[ ... ] He [Dick Bock] was ahead of his time. We are now talking about "world music," and this was the 1960s! He wanted to push me into new territory, and I wasn't ready for that. At that time I was still at the stage of bebop and Coltrane. But Bock showed me a lot of pop records from that period - the Doors, the Fifth Dimension. He wanted me to record an album outside the jazz mainstream. Until finally he mentioned Zappa's name. And he said: "Oh, that would be interesting!". Zappa was not a jazz musician, but I knew he was experimenting with instrumental music. He was not interested in commercial music. I agreed. Bock called Zappa and we arranged a meeting. The meeting took place at his house at 1 a.m. at night. It was a real hippie secna - there were his children running around the house naked. Dick took with him a tape of me and George Duke recording from a club in Los Angeles. Zappa listened to it and says: "Why did you want to see me? What do you want? These guys are too good for me. They play fantastic!". And Dick Bock said: "I have an idea for you to be the producer of Jean-Luc's album." "O.K." - Frank agreed. Two weeks later he already had all the music written. These were compositions that he had not used before. That's how the album "King Kong" was created - my solo album with his music. It was played by Ernie Watts on saxophone, George Duke and a couple of musicians from Zappa. Everything went perfectly, but I was still living in France. I spent a few months in California and returned home. The album was made in 1969.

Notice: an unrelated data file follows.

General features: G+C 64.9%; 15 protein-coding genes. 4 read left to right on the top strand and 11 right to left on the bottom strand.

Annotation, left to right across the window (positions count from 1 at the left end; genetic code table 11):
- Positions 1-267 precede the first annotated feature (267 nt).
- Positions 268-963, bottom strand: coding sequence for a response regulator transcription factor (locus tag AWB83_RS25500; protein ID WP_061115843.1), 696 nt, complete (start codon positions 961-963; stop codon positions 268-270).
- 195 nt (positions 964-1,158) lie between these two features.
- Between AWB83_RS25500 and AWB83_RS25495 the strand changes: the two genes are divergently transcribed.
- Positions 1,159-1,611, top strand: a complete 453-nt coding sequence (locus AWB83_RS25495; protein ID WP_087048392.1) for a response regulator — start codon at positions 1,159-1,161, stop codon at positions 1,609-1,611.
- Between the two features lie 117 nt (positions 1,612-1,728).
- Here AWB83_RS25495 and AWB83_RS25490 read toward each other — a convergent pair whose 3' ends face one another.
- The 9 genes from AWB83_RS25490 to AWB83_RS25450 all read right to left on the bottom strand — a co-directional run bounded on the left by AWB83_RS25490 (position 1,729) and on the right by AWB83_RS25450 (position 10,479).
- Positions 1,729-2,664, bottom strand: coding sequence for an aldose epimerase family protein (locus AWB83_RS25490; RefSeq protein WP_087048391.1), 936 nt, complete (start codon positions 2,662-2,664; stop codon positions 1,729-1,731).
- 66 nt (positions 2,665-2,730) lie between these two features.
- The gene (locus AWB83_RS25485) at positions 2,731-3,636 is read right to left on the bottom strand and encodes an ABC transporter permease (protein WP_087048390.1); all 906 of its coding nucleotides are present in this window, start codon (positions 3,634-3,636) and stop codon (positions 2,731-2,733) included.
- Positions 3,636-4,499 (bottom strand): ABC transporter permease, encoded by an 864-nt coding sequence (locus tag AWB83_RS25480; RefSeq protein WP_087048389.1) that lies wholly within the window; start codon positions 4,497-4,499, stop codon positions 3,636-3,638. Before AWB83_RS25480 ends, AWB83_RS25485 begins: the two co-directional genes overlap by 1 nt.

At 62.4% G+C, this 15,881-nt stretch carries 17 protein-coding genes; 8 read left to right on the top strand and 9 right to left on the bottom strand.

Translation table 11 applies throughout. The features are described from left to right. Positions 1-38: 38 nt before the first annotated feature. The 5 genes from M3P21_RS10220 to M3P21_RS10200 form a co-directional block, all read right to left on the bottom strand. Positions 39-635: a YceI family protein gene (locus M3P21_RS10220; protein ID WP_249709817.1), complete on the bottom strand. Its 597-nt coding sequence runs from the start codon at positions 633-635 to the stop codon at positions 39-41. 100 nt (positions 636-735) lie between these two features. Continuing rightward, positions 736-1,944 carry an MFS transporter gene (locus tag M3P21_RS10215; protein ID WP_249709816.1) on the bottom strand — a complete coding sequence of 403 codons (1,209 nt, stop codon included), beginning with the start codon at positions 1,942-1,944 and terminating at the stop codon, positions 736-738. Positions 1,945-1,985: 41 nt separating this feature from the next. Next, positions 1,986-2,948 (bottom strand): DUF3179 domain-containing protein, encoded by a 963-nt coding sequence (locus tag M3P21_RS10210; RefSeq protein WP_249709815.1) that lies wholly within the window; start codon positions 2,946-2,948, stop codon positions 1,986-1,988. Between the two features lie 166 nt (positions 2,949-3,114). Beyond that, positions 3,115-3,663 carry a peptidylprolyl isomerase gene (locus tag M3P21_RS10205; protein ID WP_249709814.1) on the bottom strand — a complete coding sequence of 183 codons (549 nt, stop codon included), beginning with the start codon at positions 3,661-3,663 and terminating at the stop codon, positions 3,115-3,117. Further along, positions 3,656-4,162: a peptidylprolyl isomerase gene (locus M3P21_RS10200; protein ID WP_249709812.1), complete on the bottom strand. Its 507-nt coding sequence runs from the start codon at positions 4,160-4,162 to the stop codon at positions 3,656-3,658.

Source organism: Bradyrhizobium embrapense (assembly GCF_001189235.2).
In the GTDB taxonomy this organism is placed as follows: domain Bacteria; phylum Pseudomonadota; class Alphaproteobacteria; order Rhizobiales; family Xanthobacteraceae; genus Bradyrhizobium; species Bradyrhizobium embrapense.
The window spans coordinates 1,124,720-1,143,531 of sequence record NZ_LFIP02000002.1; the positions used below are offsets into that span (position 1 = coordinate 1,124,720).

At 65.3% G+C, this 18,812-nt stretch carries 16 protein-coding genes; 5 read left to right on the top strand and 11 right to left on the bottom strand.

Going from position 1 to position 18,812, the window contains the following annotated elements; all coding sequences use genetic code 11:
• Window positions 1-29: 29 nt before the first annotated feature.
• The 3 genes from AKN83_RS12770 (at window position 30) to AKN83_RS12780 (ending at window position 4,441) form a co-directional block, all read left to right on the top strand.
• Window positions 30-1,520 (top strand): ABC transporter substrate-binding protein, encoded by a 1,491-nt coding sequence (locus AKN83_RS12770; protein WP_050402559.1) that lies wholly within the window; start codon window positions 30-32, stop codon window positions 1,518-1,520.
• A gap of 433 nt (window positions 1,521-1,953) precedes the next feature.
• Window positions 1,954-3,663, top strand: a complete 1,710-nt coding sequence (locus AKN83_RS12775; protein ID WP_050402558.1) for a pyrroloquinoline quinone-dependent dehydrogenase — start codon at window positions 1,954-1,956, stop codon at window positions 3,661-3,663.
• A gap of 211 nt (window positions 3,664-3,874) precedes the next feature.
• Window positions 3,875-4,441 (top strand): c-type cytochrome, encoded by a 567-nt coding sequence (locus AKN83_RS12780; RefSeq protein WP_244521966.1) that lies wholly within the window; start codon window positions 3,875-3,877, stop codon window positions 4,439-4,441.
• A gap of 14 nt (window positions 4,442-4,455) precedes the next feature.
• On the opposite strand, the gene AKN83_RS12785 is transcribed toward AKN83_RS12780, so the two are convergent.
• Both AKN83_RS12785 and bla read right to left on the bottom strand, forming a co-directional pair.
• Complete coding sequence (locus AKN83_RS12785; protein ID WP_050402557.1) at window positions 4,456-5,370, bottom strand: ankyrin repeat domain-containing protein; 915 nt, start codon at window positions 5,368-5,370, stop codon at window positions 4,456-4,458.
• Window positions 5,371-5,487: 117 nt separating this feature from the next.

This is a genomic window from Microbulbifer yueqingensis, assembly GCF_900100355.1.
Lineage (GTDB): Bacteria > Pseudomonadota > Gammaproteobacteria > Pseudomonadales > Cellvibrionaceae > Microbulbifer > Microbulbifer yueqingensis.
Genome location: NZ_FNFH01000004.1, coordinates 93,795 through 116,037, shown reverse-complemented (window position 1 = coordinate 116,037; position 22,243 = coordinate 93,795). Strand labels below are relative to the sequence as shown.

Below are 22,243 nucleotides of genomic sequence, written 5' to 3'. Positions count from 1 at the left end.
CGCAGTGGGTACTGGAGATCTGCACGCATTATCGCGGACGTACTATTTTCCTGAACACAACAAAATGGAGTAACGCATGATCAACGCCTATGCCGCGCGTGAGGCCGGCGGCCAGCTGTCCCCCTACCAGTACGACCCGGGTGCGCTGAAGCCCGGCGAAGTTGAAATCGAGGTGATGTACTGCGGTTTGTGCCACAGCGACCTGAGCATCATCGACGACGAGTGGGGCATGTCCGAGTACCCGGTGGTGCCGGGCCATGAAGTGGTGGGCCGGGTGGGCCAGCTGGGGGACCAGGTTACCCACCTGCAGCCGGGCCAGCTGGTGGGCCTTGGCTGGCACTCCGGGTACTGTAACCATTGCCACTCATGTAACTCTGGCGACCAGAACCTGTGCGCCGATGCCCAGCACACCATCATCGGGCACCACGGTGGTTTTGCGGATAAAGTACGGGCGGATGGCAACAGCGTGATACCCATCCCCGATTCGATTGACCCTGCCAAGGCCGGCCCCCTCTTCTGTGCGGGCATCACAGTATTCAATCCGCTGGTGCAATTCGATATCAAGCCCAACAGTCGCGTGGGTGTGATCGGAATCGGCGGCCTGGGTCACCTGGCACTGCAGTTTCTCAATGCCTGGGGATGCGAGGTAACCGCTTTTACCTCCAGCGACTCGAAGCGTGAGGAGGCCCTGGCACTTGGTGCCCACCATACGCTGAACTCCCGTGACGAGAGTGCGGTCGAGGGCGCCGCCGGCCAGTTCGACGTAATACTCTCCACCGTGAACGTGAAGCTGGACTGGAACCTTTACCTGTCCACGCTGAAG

Four years later, I played in his band The Mothers of Invention for over six months. He wanted an instrumental band with good jazz musicians - that was his idea. But Frank Zappa was a slave to his own image. He started to lose his audience - and so he had to go back to rock and roll. After a while, I didn't feel like I belonged in that band.

JF: But you still had the opportunity to improvise....
JLP: Less and less. In the beginning - yes. There was a lot of rhythmic music. His band was something like a classical orchestra. To tell you the truth, Zappa wanted to become a composer of classical music - that was his dream, which he realized later.

JF: However, knowing him intimately you can say that he was a kind of genius?
JLP: But of course. Absolutely! But at the end of his life he hated jazz and jazz musicians. He couldn't stand the whole scene. He hated it when me and George Duke started improvising. Me and George had a similar musical background, we grew up on jazz and classical music. When I started a solo, all the musicians followed me, as if it were my band - a jazz band. And Zappa couldn't play, couldn't follow me. But after all, he was the star! He simply could not improvise on harmonic functions.

It's funny, there are, for example, such musicians as Allan Holdsworth. He doesn't know a single note either! He plays only by ear, but the way he plays is incredible - like Coltrane on the guitar! So there are different kinds of talents and intelligence in music. Zappa's genius manifested itself more in his compositions. We began to feel a little strange, as if it was no longer his band but ours - mine and Duke's. Zappa began to cut our solos, until finally I was performing two small solos and playing in the background for the rest of the time. And I started to like it less and less.

JF: You did manage to record a few albums with him, though.
JLP: When we toured, Zappa recorded every concert. He released several records. But I don't even know how many there are, but I have them at home. I remember one - "Overnite Sensation," which we recorded in a studio in Los Angeles. But I know that after I left, several more were released.  [ ... ]


Source: www.polishjazzarch.com